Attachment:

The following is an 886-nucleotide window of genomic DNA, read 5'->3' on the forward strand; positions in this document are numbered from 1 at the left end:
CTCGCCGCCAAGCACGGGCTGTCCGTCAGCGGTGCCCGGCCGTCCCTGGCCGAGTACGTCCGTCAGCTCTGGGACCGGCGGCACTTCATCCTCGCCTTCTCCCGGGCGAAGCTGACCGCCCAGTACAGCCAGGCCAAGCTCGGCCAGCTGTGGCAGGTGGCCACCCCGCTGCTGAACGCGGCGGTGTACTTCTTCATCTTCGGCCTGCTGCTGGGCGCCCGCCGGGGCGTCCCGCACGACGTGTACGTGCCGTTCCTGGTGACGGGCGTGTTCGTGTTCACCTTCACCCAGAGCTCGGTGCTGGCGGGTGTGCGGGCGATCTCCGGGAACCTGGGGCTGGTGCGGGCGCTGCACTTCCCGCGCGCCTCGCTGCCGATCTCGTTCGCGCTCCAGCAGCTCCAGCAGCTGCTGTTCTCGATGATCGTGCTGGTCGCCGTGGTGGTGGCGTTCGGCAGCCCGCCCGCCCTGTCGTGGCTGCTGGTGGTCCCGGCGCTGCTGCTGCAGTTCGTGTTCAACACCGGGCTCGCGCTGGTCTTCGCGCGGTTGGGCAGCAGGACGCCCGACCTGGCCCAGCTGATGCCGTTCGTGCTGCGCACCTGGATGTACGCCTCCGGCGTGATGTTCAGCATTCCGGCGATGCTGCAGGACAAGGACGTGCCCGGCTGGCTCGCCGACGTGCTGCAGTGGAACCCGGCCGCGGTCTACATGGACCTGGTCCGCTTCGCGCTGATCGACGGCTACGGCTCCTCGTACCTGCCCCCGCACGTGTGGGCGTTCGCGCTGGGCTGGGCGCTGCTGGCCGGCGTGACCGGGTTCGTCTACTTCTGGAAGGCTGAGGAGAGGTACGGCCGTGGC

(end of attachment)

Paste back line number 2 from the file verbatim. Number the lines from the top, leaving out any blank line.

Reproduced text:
CTCGCCGCCAAGCACGGGCTGTCCGTCAGCGGTGCCCGGCCGTCCCTGGCCGAGTACGTCCGTCAGCTCTGGGACCGGCGGCACTTCATCCTCGCCTTCTCCCGGGCGAAGCTGACCGCCCAGTACAGCCAGGCCAAGCTCGGCCAGCTGTGGCAGGTGGCCACCCCGCTGCTGAACGCGGCGGTGTACTTCTTCATCTTCGGCCTGCTGCTGGGCGCCCGCCGGGGCGTCCCGCACGACGTGTACGTGCCGTTCCTGGTGACGGGCGTGTTCGTGTTCACCTTCACCCAGAGCTCGGTGCTGGCGGGTGTGCGGGCGATCTCCGGGAACCTGGGGCTGGTGCGGGCGCTGCACTTCCCGCGCGCCTCGCTGCCGATCTCGTTCGCGCTCCAGCAGCTCCAGCAGCTGCTGTTCTCGATGATCGTGCTGGTCGCCGTGGTGGTGGCGTTCGGCAGCCCGCCCGCCCTGTCGTGGCTGCTGGTGGTCCCGGCGCTGCTGCTGCAGTTCGTGTTCAACACCGGGCTCGCGCTGGTCTTCGCGCGGTTGGGCAGCAGGACGCCCGACCTGGCCCAGCTGATGCCGTTCGTGCTGCGCACCTGGATGTACGCCTCCGGCGTGATGTTCAGCATTCCGGCGATGCTGCAGGACAAGGACGTGCCCGGCTGGCTCGCCGACGTGCTGCAGTGGAACCCGGCCGCGGTCTACATGGACCTGGTCCGCTTCGCGCTGATCGACGGCTACGGCTCCTCGTACCTGCCCCCGCACGTGTGGGCGTTCGCGCTGGGCTGGGCGCTGCTGGCCGGCGTGACCGGGTTCGTCTACTTCTGGAAGGCTGAGGAGAGGTACGGCCGTGGC